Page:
One-way rentals are available but you may pay more to drop off at a different location.
Drivers less than 26 years old may be charged a young-driver surcharge.
Car seats are required for children aged 4 and younger. Booster seats are required for those under 12 or 1.5 meters, approximately 4.9 feet. If you do not bring your own, rentals are available.
Check your roaming data allotment and speed to make sure they can support GPS. You may want to pay extra for a car with built-in GPS.
At major airports, there might be a “Gold” counter, but in most cases you need to queue to get your keys and contract, so allow extra time to pick up your rental. We once waited almost 2 hours to get a rental car from a well-known agency. Be aware that in some off-airport locations the office will close for lunch and have stated opening hours, outside of which you cannot pick up or drop off a car.
Check before you Rent
Research the parking and driving laws where you’ll be driving. A good place to start is your accommodation facility. For example, much of Rome’s historic center is in a “ZTL” area which means auto traffic is limited to residents with permits. Most cities have vehicular restrictions, but in some cases your hotel can register your car with the local authorities or you can purchase a pass for admittance. If I had bought a five-euro Area C pass for Milan, I would have saved the $50 fine assessed by the rental car company.
Yes, the rental car company will charge you anywhere from $30-75 in “administrative fees” for handing your information over to the local authorities if you violate any parking, driving, or speeding rules. In other words, every fine you incur is charged twice: once by the car rental agency, and once by the police.
If you are driving in the winter, November 1-April 30, you may need snow chains or winter tires, even if it’s not snowing. The police conduct random checks and the fines for noncompliance range from €41 to €335. Some car rental agencies offer this option when selecting your car online, but if not, ask at the counter, and expect to pay a modest fee. Each region sets their own schedule so check before you rent to determine your destination’s rules. (Please note that these links are in Italian but you can use Google Chrome to automatically translate.)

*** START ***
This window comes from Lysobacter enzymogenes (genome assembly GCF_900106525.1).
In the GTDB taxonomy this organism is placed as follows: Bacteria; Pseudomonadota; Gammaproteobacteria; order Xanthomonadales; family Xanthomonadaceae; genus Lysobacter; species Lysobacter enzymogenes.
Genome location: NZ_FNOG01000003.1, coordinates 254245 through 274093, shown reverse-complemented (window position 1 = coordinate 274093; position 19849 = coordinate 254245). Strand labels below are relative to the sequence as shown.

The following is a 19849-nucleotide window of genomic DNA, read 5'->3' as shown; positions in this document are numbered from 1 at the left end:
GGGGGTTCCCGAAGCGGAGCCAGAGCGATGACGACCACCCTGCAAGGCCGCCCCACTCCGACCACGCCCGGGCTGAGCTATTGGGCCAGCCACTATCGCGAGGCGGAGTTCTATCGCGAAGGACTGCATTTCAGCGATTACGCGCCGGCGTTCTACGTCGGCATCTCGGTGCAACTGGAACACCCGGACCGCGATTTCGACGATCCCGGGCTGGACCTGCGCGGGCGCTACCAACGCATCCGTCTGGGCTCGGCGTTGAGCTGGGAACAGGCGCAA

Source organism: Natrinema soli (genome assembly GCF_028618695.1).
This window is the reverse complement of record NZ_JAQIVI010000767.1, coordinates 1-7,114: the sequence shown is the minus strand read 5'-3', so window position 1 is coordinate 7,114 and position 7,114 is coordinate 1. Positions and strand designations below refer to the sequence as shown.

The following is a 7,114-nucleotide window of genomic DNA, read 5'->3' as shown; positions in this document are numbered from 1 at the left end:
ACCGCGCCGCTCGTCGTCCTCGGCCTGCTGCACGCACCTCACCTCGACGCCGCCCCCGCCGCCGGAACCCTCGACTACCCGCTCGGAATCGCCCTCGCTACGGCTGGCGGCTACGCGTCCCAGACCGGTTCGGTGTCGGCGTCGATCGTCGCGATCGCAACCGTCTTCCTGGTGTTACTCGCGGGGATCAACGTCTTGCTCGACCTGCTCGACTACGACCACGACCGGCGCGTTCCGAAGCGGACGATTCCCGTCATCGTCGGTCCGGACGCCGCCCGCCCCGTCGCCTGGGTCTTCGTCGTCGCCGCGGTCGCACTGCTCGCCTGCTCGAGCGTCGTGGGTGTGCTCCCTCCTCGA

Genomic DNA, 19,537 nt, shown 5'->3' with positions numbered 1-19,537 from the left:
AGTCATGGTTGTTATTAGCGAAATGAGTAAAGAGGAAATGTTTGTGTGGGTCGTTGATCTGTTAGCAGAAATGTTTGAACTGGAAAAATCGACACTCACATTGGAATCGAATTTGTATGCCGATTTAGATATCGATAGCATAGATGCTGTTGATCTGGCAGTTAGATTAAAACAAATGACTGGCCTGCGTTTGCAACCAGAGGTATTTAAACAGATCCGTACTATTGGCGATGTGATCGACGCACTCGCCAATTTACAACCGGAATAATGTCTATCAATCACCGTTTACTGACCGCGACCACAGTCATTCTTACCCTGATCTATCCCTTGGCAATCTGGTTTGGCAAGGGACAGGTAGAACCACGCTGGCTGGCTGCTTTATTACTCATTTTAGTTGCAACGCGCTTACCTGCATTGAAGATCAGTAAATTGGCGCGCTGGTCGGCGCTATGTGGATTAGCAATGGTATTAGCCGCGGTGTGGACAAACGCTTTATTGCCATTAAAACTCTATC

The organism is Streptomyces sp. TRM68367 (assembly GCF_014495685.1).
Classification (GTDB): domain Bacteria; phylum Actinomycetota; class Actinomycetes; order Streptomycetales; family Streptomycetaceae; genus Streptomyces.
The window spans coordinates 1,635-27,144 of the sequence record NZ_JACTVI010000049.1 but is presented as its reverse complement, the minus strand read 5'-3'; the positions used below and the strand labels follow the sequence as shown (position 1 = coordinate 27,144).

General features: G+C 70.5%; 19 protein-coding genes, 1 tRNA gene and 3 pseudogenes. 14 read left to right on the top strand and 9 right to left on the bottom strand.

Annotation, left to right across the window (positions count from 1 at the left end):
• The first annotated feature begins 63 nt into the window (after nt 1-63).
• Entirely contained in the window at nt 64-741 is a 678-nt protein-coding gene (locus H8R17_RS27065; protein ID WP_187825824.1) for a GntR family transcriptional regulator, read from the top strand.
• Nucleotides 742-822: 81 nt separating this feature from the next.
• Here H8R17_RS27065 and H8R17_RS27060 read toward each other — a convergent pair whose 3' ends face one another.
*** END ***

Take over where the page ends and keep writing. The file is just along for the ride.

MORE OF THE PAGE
Take pictures of your rental!
When you do pick up your rental, examine it thoroughly for damage and verify that all of the damages are noted in your contract. Take pictures of the car with your phone before leaving the lot. One time I forgot to do so in a fit of jet lag, and I was charged $140 for a scratched rim that I did not scratch.
As you’re putting your luggage in the trunk, you might see a kit or a pouch in it. Italian law requires that drivers have a warning triangle and place it 50 meters away from the car in the event of a breakdown. A reflective vest must also be worn when stopped at night, in poor visibility, or in the emergency lane. Those items are usually found in the trunk but sometimes in the glove compartment.
Italians have a saying: “ne vale la pena,” which means, “It’s worth it.” And it is. Italy’s secrets are revealed to those who rent a car and drive to hidden gems.
In the next posts, I’ll cover everything you need to know to drive and park in Italy.
If you have any questions or think of something I have forgotten please leave a comment.